Why is this group legal?
Where do we fly from?
We fly directly from Tampa, Miami or Fort Lauderdale, Florida. It is about a one hour flight. You can fly from any of these cities.
Any restrictions on cameras?
There aren’t any restrictions we’re aware of. Many of our travelers have brought very expensive and complex gear and they had no problems.
What should I wear?
Cuban summers are hot and humid, with afternoon rainstorms frequent. Light clothing is a must, as well as a hat. Spring and fall have beautifully mild days in the 70s-80s and cool nights in the 60s. Winter days are usually in the 70s but at night it will cool to the fifties. This may not seem bad, but Havana winters produce strong northerly prevailing winds that whip through the old city like wind tunnels. It will seem a lot colder if you are exposed to the wind. A light jacket or sweater should get you through.
What is the voltage?
It’s the same as ours. Your electrical items will work without any problems.
What currency do we use?
You must trade your dollars (or euros, pounds, etc) for Cuban units of currency (CUC). You can exchange them at the airport or many banks and tourist hotels. It is the only currency Cubans are supposed to take. There is another Cuban currency called pesos, but they are for local Cubans and can’t be used for most worthwhile purchases.
How is the water?
By Latin American standards, the water is fairly safe. But to be on the safe side, drink bottled water. It is available everywhere.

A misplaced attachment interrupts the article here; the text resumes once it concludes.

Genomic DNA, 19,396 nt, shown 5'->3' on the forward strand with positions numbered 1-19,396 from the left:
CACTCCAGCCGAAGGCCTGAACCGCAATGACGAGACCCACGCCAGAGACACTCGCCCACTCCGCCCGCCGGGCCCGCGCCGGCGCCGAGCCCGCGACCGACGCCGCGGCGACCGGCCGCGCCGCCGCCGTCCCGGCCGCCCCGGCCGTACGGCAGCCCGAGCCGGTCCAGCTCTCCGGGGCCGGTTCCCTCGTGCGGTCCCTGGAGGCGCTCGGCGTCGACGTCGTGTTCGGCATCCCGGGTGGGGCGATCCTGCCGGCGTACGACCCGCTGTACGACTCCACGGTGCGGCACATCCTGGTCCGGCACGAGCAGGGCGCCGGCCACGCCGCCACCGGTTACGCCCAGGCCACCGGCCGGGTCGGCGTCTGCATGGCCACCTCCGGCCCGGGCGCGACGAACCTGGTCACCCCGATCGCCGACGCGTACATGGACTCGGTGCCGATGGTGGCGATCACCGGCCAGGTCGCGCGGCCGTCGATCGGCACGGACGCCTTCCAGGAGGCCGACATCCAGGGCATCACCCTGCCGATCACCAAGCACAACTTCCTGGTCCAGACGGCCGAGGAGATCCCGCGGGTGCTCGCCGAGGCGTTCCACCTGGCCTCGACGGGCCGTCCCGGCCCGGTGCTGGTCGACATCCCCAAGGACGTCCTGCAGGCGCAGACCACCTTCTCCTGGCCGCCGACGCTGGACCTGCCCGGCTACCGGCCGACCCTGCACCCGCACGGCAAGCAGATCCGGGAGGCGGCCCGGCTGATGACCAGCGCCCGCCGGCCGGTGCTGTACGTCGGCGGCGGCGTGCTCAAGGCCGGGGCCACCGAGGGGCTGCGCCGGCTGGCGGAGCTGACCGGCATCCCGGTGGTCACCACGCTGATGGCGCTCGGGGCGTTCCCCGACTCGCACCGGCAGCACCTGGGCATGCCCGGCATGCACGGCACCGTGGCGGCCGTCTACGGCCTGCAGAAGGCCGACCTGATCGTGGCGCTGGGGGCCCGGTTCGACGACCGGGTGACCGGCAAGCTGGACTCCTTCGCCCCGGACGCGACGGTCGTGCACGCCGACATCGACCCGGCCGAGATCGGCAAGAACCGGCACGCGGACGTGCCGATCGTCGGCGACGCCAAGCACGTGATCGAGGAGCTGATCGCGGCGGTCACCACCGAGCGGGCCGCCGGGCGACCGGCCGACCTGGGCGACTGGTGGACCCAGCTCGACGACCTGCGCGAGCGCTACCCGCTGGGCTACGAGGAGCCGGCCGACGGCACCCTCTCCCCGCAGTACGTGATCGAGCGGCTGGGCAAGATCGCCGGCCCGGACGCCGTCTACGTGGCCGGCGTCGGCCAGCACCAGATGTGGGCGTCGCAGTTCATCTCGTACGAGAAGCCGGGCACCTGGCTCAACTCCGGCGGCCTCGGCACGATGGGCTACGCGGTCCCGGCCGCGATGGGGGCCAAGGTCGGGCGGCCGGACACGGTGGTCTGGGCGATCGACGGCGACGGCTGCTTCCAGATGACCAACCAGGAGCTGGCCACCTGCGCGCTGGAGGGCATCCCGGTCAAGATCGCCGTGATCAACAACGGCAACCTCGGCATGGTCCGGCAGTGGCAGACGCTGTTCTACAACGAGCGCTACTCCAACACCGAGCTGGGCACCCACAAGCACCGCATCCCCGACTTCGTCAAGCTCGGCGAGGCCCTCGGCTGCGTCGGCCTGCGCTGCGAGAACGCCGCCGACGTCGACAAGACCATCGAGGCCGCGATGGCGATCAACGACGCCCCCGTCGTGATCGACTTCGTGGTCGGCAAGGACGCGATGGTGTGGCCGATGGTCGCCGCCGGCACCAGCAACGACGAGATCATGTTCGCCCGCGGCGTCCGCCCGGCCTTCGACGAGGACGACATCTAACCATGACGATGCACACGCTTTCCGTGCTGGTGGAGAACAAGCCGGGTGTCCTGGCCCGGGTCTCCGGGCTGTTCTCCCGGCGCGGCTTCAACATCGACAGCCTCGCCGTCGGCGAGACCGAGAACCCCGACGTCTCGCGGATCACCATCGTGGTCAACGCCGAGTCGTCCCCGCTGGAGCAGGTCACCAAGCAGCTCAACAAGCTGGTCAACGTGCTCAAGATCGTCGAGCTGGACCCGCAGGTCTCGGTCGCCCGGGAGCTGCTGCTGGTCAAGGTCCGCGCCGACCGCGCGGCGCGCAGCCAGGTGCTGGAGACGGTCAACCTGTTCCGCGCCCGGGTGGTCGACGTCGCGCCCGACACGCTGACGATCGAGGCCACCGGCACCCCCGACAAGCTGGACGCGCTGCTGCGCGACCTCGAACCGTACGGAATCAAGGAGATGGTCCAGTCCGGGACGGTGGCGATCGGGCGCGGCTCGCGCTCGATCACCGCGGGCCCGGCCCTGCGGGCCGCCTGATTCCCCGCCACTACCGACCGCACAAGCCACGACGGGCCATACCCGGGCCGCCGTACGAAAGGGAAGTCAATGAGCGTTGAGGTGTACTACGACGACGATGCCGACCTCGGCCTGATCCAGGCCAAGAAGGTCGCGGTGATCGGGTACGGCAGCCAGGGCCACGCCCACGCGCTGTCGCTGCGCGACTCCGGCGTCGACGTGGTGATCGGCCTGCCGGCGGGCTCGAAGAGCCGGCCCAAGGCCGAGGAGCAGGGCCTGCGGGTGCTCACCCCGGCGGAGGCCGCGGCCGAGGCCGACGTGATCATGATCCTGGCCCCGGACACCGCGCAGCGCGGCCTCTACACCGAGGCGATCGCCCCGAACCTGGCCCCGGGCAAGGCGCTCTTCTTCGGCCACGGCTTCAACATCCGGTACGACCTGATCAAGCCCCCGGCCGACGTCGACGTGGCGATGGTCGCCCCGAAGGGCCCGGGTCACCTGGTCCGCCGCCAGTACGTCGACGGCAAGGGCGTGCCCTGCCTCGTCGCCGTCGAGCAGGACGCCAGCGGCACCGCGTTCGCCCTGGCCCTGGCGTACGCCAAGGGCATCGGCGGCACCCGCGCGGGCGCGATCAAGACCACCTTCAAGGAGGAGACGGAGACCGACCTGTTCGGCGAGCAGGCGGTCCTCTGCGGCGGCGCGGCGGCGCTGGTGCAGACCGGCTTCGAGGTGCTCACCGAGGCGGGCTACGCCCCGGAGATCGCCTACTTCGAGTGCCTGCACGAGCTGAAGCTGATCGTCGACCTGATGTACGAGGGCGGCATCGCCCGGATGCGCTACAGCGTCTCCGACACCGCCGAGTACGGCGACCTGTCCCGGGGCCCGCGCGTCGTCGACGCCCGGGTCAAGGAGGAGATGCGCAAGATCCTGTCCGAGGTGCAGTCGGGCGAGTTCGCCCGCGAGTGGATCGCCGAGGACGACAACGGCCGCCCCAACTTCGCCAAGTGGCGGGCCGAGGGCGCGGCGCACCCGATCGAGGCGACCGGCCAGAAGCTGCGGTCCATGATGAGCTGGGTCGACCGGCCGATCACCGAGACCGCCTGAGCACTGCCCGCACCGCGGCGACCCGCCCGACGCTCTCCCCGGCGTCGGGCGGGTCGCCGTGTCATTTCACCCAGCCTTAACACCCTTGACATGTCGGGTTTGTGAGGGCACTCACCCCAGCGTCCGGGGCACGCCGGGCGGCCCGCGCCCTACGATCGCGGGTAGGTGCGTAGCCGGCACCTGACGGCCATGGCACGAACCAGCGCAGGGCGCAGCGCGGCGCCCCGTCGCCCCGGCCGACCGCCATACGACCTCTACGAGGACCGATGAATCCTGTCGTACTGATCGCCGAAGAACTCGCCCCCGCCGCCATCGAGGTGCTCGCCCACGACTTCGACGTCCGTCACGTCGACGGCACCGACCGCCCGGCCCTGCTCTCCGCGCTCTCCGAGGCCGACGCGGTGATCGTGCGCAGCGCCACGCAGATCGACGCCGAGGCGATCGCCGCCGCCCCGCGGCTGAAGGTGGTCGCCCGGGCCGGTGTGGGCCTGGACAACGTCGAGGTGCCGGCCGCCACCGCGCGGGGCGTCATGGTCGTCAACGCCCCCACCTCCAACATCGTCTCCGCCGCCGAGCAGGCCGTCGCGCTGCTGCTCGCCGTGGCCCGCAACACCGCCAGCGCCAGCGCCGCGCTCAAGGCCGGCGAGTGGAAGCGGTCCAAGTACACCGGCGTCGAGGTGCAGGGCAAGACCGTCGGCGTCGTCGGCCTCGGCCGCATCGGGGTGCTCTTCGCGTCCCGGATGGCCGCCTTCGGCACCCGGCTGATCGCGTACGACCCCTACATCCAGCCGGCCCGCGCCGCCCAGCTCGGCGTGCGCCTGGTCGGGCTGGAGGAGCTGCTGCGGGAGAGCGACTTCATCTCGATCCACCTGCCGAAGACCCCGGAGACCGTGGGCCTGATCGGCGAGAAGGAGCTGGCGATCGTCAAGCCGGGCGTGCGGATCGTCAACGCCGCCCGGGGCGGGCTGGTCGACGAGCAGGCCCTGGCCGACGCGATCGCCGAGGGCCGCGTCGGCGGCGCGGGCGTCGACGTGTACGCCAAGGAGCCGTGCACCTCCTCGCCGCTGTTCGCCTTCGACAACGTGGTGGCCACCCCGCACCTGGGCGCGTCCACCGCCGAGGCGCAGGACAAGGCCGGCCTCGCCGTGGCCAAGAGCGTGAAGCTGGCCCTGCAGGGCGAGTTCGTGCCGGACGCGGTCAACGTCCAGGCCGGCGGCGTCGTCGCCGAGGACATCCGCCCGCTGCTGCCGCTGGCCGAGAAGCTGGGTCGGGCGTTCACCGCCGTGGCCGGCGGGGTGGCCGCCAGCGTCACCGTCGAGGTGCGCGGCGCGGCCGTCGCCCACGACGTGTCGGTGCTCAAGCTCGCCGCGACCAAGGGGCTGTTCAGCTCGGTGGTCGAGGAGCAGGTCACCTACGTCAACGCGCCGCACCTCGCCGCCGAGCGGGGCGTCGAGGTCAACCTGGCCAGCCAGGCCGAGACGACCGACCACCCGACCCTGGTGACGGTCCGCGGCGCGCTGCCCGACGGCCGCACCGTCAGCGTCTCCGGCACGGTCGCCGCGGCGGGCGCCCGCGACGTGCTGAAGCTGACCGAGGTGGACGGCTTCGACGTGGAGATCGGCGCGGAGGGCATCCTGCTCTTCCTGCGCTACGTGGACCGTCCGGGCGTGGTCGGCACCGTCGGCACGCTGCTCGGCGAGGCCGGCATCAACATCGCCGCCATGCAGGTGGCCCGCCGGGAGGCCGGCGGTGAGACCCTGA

What necessities should I bring?
Sadly, most medical goods you take for granted are largely unavailable. Even simple items you get at a pharmacy may be hard to find. Bring any prescription medicine, first aid items, contact lens solutions or about anything you cant live without. Also, make a copy of your passport picture page and visa and hide it in your bag. If you lose these things (god forbid) it makes it infinitely easier to replace.
Will my cellphone and credit cards work?
Due to recent changes, Master Card will now work. But don’t expect to use them much. Most places in Havana will not accept any credit cards and most that do charge a 3% surcharge. The Cuban cellphone system is different from ours and not interchangeable. It is now possible to use your AT&T, Sprint or Verizon cell service in Cuba but roaming charges are high. However, texting is cheap a good way to stay in contact. Check with your cell carrier to find what the call rates are. You can call America from tourist hotels but that is over $2 a minute.
Can I get on the internet?
Wi-fi service is available in certain tourist hotels and parks and it is spreading but by no means as common as here. If you have no laptop or cellphone, internet service is available from tourist hotels and certain internet cafes but it can take a while to load a page. Personal internet use is very restrictive—fewer than 1% of the population have internet access. You can purchase cards that allow you on Cuba’s wifi system and they cost $2-4 an hour.
What come I bring home with me?
Due to recent law changes, you may now bring back as many boxes of cigars and bottles of rum that you like. You may be asked to pay a duty on excessive amounts. There is no limit to publications (books and magazines), artwork (including CDs and DVDs) and informational materials. There was a $400 limit on other items but it’s unclear if this is still enforced.
Is Cuba safe?
It’s amazing how often we hear this question. It’s probable that compared to all American cities of equal size (or even half the size), Havana would have the lowest crime rate. Robberies and muggings are virtually unheard of. That being said, don’t make your money easy for pickpockets—a passport pouch should do the trick. Also, many Cubans have relatives in the U.S. They are fascinated with Americans and love our culture, such as baseball, Chevys and movies. For any of you that have traveled to other countries, you will find this pleasantly surprising.